Aadhaar: 9-judge Bench to consider whether privacy is a basic right
A nine-judge Bench of the Supreme Court will on Wednesday hear the question whether privacy is a fundamental human right and is part of the basic structure of the Constitution. The decision was taken by a five-judge Constitution Bench led by Chief Justice Khehar, based on a bunch of petitions contending that the Aadhaar scheme is a violation of the citizens right to privacy.
The petitioners have argued that right to privacy is part of Article 21, the right to life and is implicit in Article 19, though not explicitly stated in the Constitution.
Justice Chelameswar remarked that in a Republic founded on a written Constitution, it is difficult to accept that there is no fundamental right to privacy.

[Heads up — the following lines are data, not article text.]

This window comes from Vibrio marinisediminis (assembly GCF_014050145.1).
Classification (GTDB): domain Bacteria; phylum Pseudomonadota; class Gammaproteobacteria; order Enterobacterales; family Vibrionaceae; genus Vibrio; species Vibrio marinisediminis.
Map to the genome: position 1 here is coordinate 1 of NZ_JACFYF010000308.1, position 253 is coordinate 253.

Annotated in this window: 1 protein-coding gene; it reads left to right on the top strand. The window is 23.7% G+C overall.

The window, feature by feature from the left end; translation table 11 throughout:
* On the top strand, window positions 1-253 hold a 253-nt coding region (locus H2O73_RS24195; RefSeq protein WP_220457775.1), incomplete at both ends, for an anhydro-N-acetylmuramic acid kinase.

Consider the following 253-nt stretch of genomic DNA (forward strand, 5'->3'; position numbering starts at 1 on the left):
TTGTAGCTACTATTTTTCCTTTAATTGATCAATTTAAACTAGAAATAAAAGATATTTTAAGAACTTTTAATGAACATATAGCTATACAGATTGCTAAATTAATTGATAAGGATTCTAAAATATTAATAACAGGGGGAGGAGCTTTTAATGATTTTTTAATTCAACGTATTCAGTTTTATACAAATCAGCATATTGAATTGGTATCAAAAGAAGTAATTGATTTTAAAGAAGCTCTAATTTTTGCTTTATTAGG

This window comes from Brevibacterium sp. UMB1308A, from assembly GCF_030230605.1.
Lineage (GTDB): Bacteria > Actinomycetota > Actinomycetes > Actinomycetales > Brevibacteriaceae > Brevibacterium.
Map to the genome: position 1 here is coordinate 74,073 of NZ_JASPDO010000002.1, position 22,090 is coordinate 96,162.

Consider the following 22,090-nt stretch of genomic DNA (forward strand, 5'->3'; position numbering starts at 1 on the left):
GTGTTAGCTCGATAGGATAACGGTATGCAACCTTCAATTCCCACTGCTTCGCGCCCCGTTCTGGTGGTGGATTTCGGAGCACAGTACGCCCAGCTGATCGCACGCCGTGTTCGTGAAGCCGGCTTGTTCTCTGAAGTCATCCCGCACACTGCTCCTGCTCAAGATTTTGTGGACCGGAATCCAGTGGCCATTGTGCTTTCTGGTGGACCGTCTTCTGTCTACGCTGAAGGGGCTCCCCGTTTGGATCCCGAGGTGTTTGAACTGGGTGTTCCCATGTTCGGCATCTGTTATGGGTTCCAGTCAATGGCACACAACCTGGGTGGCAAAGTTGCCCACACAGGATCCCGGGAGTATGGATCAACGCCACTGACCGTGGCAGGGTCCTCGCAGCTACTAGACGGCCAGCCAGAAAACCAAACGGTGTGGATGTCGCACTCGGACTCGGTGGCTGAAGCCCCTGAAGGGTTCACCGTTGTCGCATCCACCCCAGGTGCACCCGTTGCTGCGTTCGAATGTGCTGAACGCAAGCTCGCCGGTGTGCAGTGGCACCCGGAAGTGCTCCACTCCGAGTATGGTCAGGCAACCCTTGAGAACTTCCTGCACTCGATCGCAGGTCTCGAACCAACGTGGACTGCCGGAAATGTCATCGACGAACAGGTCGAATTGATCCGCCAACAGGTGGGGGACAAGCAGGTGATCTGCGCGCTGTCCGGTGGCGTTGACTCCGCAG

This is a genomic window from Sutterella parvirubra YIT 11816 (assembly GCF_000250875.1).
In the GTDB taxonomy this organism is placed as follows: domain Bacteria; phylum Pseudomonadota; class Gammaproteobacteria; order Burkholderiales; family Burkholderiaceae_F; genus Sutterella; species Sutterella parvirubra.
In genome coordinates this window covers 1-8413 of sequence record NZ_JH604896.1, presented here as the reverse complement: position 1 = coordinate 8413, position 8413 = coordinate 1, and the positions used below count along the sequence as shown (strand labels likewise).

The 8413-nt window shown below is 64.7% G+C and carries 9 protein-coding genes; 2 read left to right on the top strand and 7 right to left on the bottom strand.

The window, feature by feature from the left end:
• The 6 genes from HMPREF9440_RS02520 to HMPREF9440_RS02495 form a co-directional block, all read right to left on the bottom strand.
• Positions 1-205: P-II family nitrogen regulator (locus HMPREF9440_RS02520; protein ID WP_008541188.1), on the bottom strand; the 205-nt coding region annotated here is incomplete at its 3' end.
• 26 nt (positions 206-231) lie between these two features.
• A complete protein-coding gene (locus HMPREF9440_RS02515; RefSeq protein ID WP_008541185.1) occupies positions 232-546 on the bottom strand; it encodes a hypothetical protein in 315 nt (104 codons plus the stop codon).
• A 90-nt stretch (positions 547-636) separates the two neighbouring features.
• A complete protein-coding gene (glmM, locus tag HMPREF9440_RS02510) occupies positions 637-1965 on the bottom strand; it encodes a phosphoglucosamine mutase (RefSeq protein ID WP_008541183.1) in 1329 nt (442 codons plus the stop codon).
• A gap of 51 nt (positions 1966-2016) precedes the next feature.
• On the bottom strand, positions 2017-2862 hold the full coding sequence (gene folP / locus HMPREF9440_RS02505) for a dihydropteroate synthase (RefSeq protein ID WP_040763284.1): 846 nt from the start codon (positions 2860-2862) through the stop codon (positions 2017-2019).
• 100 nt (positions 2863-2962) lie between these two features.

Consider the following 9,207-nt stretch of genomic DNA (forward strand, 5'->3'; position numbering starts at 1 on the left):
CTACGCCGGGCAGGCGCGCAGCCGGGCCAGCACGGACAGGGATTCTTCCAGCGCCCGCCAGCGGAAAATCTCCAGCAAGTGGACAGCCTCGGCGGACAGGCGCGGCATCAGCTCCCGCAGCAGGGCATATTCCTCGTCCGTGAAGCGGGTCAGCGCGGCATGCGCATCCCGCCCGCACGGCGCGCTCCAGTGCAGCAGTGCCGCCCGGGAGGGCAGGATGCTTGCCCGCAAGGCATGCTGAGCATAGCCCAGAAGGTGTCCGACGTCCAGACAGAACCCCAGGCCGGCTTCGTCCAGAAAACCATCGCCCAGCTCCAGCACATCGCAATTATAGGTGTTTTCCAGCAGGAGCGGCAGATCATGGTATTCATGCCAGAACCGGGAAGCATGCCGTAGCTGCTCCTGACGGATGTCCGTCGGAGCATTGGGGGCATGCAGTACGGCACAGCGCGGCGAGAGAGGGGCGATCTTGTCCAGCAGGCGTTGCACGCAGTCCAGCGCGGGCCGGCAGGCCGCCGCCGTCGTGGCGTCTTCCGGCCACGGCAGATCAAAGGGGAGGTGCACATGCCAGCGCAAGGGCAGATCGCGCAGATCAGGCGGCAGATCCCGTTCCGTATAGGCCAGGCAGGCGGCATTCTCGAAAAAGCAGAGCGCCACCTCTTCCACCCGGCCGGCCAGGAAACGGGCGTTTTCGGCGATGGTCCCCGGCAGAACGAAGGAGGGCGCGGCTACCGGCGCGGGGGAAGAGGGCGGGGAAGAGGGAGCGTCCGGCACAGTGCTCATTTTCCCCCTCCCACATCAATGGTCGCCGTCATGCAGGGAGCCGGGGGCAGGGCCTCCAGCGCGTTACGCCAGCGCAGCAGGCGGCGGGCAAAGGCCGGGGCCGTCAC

Previous judgments of the Supreme court:
- The M.P. Sharma case verdict pronounced by an eight-judge Bench in 1954 shortly after the Constitution came into force in 1950
- The Kharak Singh case verdict of 1962 by a six-judge Bench
- Both judgments had concluded that privacy was not a fundamental or ‘guaranteed’ right.
What the nine judge constitutional bench will decide:
- Whether privacy is negotiable or not is to be determined
- Whether privacy is a fundamental right under the constitution
- The court will subsequently look into the issue of the constitutionality of the Aadhaar scheme
- It would also determine whether decisions in MP Sharma and Kharak Singh cases that there is no such fundamental right is the correct expression of the constitutional question